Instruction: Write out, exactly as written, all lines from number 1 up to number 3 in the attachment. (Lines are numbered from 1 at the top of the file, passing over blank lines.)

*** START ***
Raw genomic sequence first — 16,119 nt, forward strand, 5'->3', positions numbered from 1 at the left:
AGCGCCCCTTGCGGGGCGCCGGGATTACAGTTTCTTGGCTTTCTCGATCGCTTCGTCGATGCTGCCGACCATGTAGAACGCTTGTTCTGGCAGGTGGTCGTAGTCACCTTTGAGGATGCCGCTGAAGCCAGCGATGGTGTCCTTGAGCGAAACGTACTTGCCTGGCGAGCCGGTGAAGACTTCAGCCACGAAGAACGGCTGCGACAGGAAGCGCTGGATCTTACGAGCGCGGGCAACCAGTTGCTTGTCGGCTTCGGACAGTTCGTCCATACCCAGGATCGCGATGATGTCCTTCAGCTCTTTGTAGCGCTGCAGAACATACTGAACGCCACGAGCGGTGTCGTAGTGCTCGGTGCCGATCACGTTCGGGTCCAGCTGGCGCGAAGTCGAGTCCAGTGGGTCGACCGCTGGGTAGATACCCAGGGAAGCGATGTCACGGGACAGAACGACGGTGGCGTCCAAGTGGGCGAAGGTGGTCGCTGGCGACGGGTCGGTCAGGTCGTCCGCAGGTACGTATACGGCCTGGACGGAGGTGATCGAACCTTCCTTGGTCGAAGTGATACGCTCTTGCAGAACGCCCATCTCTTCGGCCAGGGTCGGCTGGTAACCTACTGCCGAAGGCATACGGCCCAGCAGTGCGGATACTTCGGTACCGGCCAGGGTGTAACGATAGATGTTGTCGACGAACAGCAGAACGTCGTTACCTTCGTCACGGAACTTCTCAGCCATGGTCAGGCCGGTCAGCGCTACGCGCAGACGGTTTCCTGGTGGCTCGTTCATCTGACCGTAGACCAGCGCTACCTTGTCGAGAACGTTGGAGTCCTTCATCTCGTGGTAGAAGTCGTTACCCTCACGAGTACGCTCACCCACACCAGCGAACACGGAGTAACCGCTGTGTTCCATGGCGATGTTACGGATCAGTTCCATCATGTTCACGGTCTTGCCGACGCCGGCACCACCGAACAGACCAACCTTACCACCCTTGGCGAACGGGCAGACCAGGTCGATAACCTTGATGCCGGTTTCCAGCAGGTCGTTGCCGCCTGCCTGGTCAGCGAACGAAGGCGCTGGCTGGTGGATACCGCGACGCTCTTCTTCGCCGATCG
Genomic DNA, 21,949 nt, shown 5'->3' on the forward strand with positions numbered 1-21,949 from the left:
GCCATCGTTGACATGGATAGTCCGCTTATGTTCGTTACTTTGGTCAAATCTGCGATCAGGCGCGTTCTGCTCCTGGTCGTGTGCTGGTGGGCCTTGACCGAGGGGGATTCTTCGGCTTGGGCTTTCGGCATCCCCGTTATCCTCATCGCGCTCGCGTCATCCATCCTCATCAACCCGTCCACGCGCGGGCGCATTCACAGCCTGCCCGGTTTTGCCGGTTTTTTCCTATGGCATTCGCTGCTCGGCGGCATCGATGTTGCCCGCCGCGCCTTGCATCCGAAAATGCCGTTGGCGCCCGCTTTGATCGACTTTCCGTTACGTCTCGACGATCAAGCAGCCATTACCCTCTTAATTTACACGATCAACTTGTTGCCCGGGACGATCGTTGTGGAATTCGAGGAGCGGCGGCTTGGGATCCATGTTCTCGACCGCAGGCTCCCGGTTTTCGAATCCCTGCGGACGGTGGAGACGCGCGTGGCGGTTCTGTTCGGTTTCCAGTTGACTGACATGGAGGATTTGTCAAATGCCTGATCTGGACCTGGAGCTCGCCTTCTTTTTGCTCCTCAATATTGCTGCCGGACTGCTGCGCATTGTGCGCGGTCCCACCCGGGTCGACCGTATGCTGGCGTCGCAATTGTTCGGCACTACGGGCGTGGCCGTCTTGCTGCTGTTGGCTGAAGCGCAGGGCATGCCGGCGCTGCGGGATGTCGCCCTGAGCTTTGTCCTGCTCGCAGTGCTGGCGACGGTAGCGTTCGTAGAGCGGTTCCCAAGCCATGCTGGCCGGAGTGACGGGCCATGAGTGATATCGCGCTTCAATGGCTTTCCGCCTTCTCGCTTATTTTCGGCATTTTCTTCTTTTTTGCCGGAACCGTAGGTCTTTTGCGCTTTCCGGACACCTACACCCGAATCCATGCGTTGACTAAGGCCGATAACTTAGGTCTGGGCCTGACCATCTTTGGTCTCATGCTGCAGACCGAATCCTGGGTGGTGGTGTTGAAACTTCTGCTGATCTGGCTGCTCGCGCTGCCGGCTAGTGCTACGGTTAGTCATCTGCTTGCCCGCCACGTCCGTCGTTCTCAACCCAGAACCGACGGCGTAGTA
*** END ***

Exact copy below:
Raw genomic sequence first — 16,119 nt, forward strand, 5'->3', positions numbered from 1 at the left:
AGCGCCCCTTGCGGGGCGCCGGGATTACAGTTTCTTGGCTTTCTCGATCGCTTCGTCGATGCTGCCGACCATGTAGAACGCTTGTTCTGGCAGGTGGTCGTAGTCACCTTTGAGGATGCCGCTGAAGCCAGCGATGGTGTCCTTGAGCGAAACGTACTTGCCTGGCGAGCCGGTGAAGACTTCAGCCACGAAGAACGGCTGCGACAGGAAGCGCTGGATCTTACGAGCGCGGGCAACCAGTTGCTTGTCGGCTTCGGACAGTTCGTCCATACCCAGGATCGCGATGATGTCCTTCAGCTCTTTGTAGCGCTGCAGAACATACTGAACGCCACGAGCGGTGTCGTAGTGCTCGGTGCCGATCACGTTCGGGTCCAGCTGGCGCGAAGTCGAGTCCAGTGGGTCGACCGCTGGGTAGATACCCAGGGAAGCGATGTCACGGGACAGAACGACGGTGGCGTCCAAGTGGGCGAAGGTGGTCGCTGGCGACGGGTCGGTCAGGTCGTCCGCAGGTACGTATACGGCCTGGACGGAGGTGATCGAACCTTCCTTGGTCGAAGTGATACGCTCTTGCAGAACGCCCATCTCTTCGGCCAGGGTCGGCTGGTAACCTACTGCCGAAGGCATACGGCCCAGCAGTGCGGATACTTCGGTACCGGCCAGGGTGTAACGATAGATGTTGTCGACGAACAGCAGAACGTCGTTACCTTCGTCACGGAACTTCTCAGCCATGGTCAGGCCGGTCAGCGCTACGCGCAGACGGTTTCCTGGTGGCTCGTTCATCTGACCGTAGACCAGCGCTACCTTGTCGAGAACGTTGGAGTCCTTCATCTCGTGGTAGAAGTCGTTACCCTCACGAGTACGCTCACCCACACCAGCGAACACGGAGTAACCGCTGTGTTCCATGGCGATGTTACGGATCAGTTCCATCATGTTCACGGTCTTGCCGACGCCGGCACCACCGAACAGACCAACCTTACCACCCTTGGCGAACGGGCAGACCAGGTCGATAACCTTGATGCCGGTTTCCAGCAGGTCGTTGCCGCCTGCCTGGTCAGCGAACGAAGGCGCTGGCTGGTGGATACCGCGACGCTCTTCTTCGCCGATCG
Genomic DNA, 21,949 nt, shown 5'->3' on the forward strand with positions numbered 1-21,949 from the left: